Sunday, 15 March 2009

Credit-crunch musings

These musings were posted elsewhere - I wrote them in response to discussion about the credit crunch
I want to raise the issue of paid-work (the day job) versus work-for-a-purpose (often, but not always, for no pay).

Many of the people who I most respect consider that their day-job is a necessity but their "purposeful work for no pay" is far more important and valuable (to themselves and to others). I suggest that we might help the newly time-rich to find their own purposeful work through involvement in online communities of purpose.

I was once in a small group discussion where people were talking animatedly about their work. All seemed in agreement until one person commented about his boss not allowing him to follow through on a particular area of interest. Suddenly some previous odd comments he had made fell into place. Unlike others he was talking about work he was paid to do. He wasn't talking about the work that was his passion, the purposeful work that he did in his own time. He didn't have purposeful work of his own. He thought everyone was talking about day-jobs!

I think we should take a lead from the Open Source community (or at least, my understanding of it) i .e some people write code in their own time, others get hired by organisations (like the OU wanting new Moodle applications perhaps). The code that is written all becomes available to everyone. If it is good then it is valued. Money has nothing to do with it. Code is not “better” because someone was paid to write it. No-one feels ashamed that they contirbuted their code in their own time instead of as part of their paid work. Or at least that is how I understand it to be.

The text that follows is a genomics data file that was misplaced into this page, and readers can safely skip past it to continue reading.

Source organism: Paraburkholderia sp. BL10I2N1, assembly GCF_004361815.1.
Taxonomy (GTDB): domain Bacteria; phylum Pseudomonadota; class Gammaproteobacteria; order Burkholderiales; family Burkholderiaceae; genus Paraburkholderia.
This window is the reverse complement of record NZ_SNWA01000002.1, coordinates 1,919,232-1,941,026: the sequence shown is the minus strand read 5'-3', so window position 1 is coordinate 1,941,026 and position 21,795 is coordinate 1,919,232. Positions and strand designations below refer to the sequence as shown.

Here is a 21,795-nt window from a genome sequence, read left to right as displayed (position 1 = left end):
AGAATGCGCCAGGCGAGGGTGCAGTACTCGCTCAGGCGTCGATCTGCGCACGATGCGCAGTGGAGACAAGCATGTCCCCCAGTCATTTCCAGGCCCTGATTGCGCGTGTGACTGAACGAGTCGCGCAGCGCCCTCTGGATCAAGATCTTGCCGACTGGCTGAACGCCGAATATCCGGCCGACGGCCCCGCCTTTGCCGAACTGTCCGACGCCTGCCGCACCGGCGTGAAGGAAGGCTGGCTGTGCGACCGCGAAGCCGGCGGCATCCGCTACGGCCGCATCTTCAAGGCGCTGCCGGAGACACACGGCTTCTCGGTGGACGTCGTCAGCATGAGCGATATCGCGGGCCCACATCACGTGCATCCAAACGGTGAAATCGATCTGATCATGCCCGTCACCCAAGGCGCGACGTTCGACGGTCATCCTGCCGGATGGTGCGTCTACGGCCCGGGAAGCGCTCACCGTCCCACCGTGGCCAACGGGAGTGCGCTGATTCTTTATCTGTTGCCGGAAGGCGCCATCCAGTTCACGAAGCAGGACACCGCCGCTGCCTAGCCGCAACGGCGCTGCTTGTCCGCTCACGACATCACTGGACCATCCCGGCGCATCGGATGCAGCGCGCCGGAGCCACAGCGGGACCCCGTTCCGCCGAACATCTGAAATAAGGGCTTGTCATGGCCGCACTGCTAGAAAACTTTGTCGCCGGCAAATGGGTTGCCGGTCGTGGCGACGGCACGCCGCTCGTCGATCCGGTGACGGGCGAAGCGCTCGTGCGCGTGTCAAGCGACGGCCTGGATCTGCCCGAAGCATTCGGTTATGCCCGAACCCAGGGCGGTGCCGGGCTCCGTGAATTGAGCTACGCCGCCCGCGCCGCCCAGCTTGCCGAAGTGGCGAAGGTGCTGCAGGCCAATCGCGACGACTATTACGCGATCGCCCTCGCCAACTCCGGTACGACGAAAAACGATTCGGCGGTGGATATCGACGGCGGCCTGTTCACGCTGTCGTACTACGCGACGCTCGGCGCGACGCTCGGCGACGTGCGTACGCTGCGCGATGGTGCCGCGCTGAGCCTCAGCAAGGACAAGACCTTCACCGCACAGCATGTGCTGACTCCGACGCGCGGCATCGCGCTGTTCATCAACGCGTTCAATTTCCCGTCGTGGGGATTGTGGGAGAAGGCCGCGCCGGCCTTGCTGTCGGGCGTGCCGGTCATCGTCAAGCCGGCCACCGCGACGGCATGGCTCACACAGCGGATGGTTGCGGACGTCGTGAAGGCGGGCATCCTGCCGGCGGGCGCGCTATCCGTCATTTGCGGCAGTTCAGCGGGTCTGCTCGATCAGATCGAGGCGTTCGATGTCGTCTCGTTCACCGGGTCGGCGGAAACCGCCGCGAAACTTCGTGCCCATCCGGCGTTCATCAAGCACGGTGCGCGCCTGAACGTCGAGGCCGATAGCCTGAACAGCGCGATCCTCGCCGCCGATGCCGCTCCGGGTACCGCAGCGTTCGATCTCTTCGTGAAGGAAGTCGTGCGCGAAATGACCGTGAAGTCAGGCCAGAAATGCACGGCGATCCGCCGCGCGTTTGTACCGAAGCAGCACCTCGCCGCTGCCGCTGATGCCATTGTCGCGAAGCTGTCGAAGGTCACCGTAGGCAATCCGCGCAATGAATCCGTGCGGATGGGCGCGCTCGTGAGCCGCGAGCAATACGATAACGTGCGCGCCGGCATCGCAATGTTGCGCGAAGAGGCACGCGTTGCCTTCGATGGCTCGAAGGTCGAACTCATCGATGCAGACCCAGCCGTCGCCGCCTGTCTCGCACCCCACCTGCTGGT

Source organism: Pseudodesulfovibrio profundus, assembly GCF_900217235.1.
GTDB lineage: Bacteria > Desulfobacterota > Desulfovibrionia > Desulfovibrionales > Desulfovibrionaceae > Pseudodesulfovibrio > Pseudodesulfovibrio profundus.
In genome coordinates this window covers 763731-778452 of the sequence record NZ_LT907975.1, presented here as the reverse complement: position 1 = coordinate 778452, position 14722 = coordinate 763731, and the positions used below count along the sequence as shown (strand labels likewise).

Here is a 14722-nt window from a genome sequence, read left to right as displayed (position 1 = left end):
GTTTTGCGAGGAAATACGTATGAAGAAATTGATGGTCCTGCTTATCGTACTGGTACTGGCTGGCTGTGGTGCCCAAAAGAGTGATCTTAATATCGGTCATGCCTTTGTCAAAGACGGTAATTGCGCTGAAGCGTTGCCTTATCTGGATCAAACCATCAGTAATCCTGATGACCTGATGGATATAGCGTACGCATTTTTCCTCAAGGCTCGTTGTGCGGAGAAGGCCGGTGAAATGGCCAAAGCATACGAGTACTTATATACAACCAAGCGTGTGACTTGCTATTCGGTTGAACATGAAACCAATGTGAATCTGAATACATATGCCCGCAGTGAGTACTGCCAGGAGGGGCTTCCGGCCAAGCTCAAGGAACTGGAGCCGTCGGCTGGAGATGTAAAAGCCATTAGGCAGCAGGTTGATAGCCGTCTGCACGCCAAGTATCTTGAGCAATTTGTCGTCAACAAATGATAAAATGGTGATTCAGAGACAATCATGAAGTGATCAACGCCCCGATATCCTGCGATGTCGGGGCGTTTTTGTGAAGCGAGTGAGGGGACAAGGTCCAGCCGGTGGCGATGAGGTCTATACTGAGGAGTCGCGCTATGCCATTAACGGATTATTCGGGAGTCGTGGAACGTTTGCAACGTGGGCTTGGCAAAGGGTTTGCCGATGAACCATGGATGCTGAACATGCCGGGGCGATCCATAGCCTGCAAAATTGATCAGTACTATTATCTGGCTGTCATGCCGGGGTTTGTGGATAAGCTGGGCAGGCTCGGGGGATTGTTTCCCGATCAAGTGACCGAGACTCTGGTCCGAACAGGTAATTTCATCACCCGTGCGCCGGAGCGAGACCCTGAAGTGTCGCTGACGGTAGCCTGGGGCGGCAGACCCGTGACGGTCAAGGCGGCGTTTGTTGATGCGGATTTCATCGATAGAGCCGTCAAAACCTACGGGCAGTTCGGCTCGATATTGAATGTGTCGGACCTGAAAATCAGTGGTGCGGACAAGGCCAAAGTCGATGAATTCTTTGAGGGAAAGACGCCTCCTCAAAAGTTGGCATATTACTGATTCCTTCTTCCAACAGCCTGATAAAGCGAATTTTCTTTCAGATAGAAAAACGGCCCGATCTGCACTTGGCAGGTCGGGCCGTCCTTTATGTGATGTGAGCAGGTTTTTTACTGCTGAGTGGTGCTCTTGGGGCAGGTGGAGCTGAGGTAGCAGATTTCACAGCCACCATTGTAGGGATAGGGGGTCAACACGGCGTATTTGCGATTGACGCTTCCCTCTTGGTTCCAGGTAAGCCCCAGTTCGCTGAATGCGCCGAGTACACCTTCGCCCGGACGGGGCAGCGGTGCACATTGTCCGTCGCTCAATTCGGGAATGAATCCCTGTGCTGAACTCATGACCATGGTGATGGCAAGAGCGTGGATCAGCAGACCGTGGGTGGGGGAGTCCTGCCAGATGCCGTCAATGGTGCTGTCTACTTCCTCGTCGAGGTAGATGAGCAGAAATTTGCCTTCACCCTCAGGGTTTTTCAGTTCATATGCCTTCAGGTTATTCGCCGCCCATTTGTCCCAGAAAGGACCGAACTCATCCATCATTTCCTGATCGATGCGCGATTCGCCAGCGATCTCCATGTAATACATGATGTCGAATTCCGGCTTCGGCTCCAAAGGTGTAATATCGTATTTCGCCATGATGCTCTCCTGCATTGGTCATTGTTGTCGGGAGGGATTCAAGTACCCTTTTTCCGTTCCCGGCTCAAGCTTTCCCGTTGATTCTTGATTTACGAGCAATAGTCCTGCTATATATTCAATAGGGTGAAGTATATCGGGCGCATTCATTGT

The newly time-rich can be like a pool of people on secondment available to work alongside people who are already doing purposeful work for no pay. I am not talking about 20th century volunteering. I am talking about the opportunity for first hand experience of work patterns that are emerging in 21st century: more flexibility; a blurring of boundaries between working from home and working at work; an emphasis on collaborative work; the creation of teams that form temporarily to achieve a given purpose. I know I could find purposeful, interesting and challenging work for people if I didn't have to find money to pay them. I can't be alone in that.

Maybe such involvement will only be a stop-gap for the newly-time-rich during a brief career break. Maybe it will be a new experience for them which will help them develop better skills for 21st century online collaboration. Maybe they will take their experience of emergent 21st century work patterns back into long established organisations and their structures for the
benefit of all. Maybe some people will decide against going back to full-time employment and will choose to develop a sustainable lifestyle that includes doing their work paid and unpaid – a bit like my undersatnding of Open Source development.

The newly time-rich are a national resource. Let's get our act together to make use of them before their skills get rusty, their work habits slide, their self respect plummets and a huge opportunity for skill use and development is wasted.

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